Czech legislative election, 2017

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Czech legislative election, 2017
Czech Republic
2013 ←
On or before October 2017 → 2021

All 200 seats in the Chamber of Deputies
101 seats needed for a majority
Opinion polls
  First party Second party Third party
  B Sobotka 2015 Praha.JPG Babis portrait.jpg Vojtěch Filip 2013 (cropped).JPG
Leader Bohuslav Sobotka Andrej Babiš Vojtěch Filip
Party ČSSD ANO KSČM
Leader since 29 May 2010 1 August 2012 1 October 2005
Leader's seat South Moravia Prague South Bohemia
Last election 50 seats, 20.45% 47 seats, 18.65% 33 seats, 14.91%

  Fourth party Fifth party Sixth party
  KalousekM.jpg Petr Fiala.jpg Portrait gray.png
Leader Miroslav Kalousek Petr Fiala Miroslav Lidinský
Party TOP 09 ODS Dawn
Leader since 29 November 2015 18 January 2014 8th August 2015
Leader's seat Central Bohemia South Moravia Central Bohemia
Last election 26 seats, 11.99% 16 seats, 7.72% 14 seats, 6.88%

  Seventh party
  Belobradek (cropped).jpg
Leader Pavel Bělobrádek
Party KDU–ČSL
Leader since 20 November 2010
Leader's seat Hradec Králové
Last election 14 seats, 6.78%

Districts of Czech Republic vector line model.svg


Prime Minister before election

Bohuslav Sobotka
ČSSD

Elected Prime Minister

TBD

The next Czech legislative elections are expected to be held in October 2017.[1][2] All 200 members of the Chamber of Deputies will be elected and the leader of the resultant government will become the Prime Minister.

Background[edit]

The Czech Social Democratic Party (ČSSD), which emerged as the largest party in the 2013 elections, negotiated with ANO 2011 (ANO) and the Christian and Democratic Union – Czechoslovak People's Party (KDU–ČSL) to form a government.[3] The three parties reached an agreement on December 21 2013, and officially signed a coalition pact on January 6 2014.[4][5] Bohuslav Sobotka became prime minister, and Andrej Babiš became finance minister.[5]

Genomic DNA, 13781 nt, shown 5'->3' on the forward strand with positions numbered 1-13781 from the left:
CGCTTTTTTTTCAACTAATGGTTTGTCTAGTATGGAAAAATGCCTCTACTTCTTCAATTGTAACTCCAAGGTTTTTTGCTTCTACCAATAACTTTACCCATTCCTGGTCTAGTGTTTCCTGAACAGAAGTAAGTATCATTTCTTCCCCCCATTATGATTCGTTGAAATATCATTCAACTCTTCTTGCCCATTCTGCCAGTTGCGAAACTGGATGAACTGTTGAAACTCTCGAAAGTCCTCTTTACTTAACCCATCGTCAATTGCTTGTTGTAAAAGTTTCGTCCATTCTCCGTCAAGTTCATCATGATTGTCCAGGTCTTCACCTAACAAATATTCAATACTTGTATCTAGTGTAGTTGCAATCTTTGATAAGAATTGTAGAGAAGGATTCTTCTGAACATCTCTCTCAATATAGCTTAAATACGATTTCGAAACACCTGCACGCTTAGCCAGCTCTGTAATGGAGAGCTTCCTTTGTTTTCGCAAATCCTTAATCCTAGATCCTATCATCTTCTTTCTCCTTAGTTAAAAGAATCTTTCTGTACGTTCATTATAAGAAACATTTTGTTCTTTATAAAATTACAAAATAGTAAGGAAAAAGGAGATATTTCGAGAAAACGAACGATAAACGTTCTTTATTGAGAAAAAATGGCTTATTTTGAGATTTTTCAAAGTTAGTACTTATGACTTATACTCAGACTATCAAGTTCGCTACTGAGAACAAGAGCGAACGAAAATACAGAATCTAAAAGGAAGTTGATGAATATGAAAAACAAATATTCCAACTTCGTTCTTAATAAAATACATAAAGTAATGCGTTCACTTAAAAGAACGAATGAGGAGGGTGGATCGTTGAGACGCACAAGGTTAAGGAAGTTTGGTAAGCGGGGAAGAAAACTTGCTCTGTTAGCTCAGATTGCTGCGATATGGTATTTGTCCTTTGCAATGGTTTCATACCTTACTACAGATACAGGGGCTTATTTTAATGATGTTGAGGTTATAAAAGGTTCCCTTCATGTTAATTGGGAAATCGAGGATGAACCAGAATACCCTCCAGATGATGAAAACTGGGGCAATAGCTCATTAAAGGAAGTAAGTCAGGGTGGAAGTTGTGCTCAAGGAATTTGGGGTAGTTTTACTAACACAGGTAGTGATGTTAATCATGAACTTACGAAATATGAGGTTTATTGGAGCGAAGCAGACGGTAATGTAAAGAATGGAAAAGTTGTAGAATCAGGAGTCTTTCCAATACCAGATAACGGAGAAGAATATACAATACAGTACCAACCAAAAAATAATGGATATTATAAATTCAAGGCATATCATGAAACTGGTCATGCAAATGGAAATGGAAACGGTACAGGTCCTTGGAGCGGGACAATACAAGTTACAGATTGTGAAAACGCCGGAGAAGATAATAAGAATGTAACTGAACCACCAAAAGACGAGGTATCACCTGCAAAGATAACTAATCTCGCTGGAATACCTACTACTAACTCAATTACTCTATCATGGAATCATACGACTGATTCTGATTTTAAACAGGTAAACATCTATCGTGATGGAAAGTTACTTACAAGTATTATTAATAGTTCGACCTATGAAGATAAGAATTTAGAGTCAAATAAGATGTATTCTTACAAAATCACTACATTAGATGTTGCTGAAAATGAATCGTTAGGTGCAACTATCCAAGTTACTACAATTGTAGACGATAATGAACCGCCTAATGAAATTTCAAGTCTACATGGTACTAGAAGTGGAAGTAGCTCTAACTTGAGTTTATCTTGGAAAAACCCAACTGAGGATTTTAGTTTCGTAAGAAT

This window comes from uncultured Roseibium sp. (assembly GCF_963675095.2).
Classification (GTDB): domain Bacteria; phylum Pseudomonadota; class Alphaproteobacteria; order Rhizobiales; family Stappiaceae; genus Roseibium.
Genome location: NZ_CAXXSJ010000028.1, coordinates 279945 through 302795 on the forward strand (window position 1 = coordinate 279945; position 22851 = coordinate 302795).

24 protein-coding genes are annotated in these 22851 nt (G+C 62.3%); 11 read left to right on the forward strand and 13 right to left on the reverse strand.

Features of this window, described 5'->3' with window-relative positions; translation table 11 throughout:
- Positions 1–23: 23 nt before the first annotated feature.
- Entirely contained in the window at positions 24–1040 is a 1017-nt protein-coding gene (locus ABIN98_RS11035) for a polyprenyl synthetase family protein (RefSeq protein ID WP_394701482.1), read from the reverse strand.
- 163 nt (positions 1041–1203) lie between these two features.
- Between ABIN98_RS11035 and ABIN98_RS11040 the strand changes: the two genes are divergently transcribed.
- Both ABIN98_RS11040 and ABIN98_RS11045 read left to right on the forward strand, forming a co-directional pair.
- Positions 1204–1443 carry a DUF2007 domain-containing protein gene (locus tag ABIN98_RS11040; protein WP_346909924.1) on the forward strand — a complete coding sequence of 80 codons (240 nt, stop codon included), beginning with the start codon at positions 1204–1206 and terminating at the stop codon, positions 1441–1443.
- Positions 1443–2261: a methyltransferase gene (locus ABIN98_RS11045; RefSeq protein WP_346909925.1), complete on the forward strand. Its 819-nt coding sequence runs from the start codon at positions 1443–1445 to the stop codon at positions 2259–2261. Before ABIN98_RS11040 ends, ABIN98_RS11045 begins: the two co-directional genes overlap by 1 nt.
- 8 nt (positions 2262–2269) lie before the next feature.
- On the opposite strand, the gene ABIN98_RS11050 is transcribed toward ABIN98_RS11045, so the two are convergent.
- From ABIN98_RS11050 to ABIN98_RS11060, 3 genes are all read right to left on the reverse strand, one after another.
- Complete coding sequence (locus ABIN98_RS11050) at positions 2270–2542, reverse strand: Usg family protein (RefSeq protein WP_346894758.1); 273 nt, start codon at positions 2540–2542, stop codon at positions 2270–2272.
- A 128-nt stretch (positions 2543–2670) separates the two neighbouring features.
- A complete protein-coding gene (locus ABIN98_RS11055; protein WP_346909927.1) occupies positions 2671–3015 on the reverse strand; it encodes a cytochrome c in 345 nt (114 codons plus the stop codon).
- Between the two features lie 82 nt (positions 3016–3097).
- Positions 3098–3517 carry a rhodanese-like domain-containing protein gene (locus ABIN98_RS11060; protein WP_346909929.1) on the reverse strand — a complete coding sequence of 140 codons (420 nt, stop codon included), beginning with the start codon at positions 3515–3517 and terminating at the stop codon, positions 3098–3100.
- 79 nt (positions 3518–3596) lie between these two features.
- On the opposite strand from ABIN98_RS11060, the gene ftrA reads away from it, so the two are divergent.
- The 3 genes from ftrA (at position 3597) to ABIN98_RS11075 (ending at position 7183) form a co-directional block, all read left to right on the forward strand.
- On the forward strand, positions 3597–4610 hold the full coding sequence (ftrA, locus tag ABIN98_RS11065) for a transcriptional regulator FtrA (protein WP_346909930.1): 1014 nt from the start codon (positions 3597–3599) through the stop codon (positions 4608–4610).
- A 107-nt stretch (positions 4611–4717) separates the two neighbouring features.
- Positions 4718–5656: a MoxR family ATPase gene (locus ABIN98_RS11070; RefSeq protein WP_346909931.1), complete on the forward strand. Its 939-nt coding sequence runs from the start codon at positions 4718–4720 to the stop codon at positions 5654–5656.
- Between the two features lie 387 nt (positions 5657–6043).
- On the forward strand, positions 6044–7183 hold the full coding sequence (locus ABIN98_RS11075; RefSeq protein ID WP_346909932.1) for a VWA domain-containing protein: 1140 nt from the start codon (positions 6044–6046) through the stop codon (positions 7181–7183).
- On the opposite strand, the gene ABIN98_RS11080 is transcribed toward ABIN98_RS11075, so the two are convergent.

Electoral system[edit]

The 200 members of the Chamber of Deputies are elected from 14 multi-member constituencies using open list proportional representation, in which they can give preferential votes for up to four candidates on their chosen list. Seats are allocated using the d'Hondt method, with an electoral threshold of single 5% for parties, 10% for two-party alliances, 15% for three-party alliances and 20% for alliances of four or more parties. Candidates who receive preferential votes from more than 5% of voters are moved to the top of their list, and in cases where more than one candidate receives over 5% of the preferential votes, they are ranked in order of votes received.[6]

Opinion polls[edit]

Date Polling Firm ČSSD ANO KSČM TOP 09 ODS ÚSVIT KDU-ČSL SZ PIRÁTI SVOBODNÍ SPD Others Turnout
11 - 17 Aug Sanep 19.1 23.9 13.4 6.1 11.2 1.4 6.3 N/A 4.2 4.7 4.7 5.0 54.1
4 Jul - 4 Aug Median 21.0 25.5 15.0 8.5 8.5 2.0 6.0 3.0 3.5 2.5 2.0 2.5 78.5
23-29 Jul TNS Aisa 16.0 28.5 10.5 6.5 10.0 2.5 7.0 4.5 2.0 2.0 3.5 7.0
7-12 Jul Sanep 21.2 22.8 13.6 6.0 11.1 1.4 6.3 N/A 4.0 4.6 4.9 4.1 53.8
13-21 Jun STEM 18.4 29.1 13.6 5.8 7.1 1.6 6.5 2.5 4.7 2.4 4.5 3.7 57.0
3–20 Jun CVVM 24.5 23.5 16.0 7.0 7.0 1.5 9.0 2.5 2.5 N/A 4.0 2.5 59.0
5 May–7 Jun Median 22.0 25.5 14.0 8.5 8.5 2.5 7.0 3.5 2.5 1.5 2.0 2.5 59.5

References[edit]

  1. ^ Šídlo, Jindřich (4 January 2016). "Čechům začíná nejdelší volební maraton v historii. Vyberou si novou vládu i prezidenta". Hospodářské Noviny (in Czech). Retrieved 10 July 2016. 
  2. ^ Pergler, Tomáš (23 January 2016). "Blokování EET? Opozice může nechtěně nahrát Babišovi - Echo24.cz". Echo24 (in Czech). Retrieved 10 July 2016. 
  3. ^ "President asks ČSSD leader to form new government (in English)". Prague Daily Monitor. 22 November 2013. Retrieved 23 November 2013. 
  4. ^ "Coalition gov't pact to be signed 6 January (in English)". Prague Daily Monitor. 22 December 2013. Retrieved 23 December 2013. 
  5. ^ a b "Czech parties seal deal on centre-left coalition government (in English)". Radio Prague. 6 January 2014. Retrieved 7 January 2014. 
  6. ^ Electoral system IPU